What Was the Advice David Fincher Gave Aaron Sorkin?

David Fincher and Aaron SorkinCredit: AP Photo/Thibault Camus
Sorkin and Fincher are friends and collaborators. But Fincher knew something Sorkin needed to learn...

They worked together on The Social Network and have been friends since. Their collaborations and friendship are really admirable in Hollywood. Sorkin was recently talking about it during an appearance this week on Michael Moore’s “Rumble” podcast

In that conversation, Sorkin shared the best piece of advice he’s received from Fincher: “As soon as the studio knows that you want to make the movie more than they do, they own you.”

Credit: Variety
In Hollywood, them wanting you is more powerful than you wanting them. So you have to hide your enthusiasm at times. Especially when you're at the top. At the bottom, I have found this doesn't really apply. 

At the time, Sorkin was discussing The West Wing and how he never planned for the series to continue beyond the pilot. As Sorkin explained, “When I was writing the pilot episode, I never imagined that there would be an episode two. I didn’t think that this could get on the air. And I certainly didn’t think it would last as long as it did and be as popular as it was and have the kind of effect on people that it did.”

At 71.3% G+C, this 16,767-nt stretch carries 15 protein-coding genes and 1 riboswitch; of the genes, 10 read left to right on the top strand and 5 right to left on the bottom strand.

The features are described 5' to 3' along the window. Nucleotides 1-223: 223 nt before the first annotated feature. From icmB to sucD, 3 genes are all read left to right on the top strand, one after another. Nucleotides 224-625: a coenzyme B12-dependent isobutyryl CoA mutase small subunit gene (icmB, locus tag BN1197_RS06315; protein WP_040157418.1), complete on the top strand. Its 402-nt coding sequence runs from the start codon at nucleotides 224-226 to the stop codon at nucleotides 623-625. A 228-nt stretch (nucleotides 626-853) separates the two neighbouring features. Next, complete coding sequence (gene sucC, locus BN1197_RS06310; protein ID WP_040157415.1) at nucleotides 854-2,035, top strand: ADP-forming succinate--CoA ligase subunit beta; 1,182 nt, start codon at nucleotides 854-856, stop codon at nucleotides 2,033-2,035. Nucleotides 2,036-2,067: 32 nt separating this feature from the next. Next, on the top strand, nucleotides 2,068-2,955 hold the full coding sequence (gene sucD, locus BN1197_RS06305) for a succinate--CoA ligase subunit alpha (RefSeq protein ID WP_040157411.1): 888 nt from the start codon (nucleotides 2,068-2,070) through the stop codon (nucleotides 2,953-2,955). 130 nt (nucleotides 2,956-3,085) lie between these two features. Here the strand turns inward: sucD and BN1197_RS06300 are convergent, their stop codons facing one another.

But it did get on the air. And it became a huge hit. 

NBC had never aired a show directly about politics. The show felt daring to them, and they knew they had to have something like that on the air. 

“I think that NBC, the network, and Warner Bros., the studio, kind of sensed that I had written the pilot, I liked the pilot, and that it’s okay with me if there isn’t a season 2,” Sorkin said. “In a way that saved us. Of course, once it did get on the air, I was very much committed to there being an episode three and four and five and so on. And I wrote and produced the show for the next four years.”

That was the application of how he learned his lesson. NBC desperately wanted that show, so he was in a position of power when he gave it to them. When you have those fleeting instances of power as a writer, use them to propel you forward. 

Have you used this advice yourself? Let us know what you think in the comments.      

You Might Also Like

Your Comment